The Trans Pacific Partnership may well be a dead letter under Trump’s presidency, but we must not see Trump’s alleged opposition to it as a sign that he is in any way committed to a global trade policy that serves the interests of workers at home or abroad — far from it! In response to Trump’s savagely anti-worker policy prescriptions the Left must advance an alternative vision of global economic policy that raises global living, labor and environmental standards as an alternative to a nativist protectionism that blames foreign workers and immigrants for declining working-class living standards at home.
Further, Trump will move quickly to destroy organized labor in the United States, particularly in the public sector. We must resist, though our efforts will be complicated by the AFL-CIO’s self-defeating conciliatory stance toward the President-elect. Unions are the most powerful tool we have for building inter-racial solidarity among working class people around a shared economic interest. The questionable strategic and tactical choices made by much of their leadership both to support Clinton in the Democratic primaries and to commit themselves to working with Trump show the absolute necessity of a bottom-up left insurgency within the house of labor.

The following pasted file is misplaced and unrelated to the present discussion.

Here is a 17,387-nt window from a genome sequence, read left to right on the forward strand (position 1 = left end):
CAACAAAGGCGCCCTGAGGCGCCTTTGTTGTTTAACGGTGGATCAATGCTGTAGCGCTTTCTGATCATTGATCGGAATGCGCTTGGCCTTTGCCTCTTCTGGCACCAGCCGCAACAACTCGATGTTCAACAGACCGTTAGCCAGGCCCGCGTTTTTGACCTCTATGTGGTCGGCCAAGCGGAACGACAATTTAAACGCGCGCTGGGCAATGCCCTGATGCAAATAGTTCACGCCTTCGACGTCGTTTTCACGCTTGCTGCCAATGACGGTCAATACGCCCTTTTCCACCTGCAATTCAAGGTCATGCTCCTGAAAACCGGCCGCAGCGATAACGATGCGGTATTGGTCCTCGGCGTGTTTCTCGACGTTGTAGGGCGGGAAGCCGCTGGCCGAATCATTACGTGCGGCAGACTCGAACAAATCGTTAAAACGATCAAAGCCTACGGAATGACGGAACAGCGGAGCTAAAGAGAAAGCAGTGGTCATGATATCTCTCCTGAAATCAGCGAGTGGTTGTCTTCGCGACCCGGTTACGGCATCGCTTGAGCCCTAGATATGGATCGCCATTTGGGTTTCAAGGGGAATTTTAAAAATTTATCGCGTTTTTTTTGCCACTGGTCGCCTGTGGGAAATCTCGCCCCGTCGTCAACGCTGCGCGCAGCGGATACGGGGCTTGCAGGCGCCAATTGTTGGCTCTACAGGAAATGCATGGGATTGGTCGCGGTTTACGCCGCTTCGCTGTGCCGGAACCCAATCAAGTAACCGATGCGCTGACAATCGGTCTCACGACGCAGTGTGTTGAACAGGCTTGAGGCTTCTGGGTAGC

The Left must also press Democrats in the Senate to use the power of the filibuster to prevent the passage of disastrous legislation and extreme conservative appointments to the Supreme Court, and urge Democratic state and local governments to resist disastrous changes in Federal policy in whatever ways they can.
A Longer-Run Strategy for Progressive Power: Building a Multiracial Post-Sanders Movement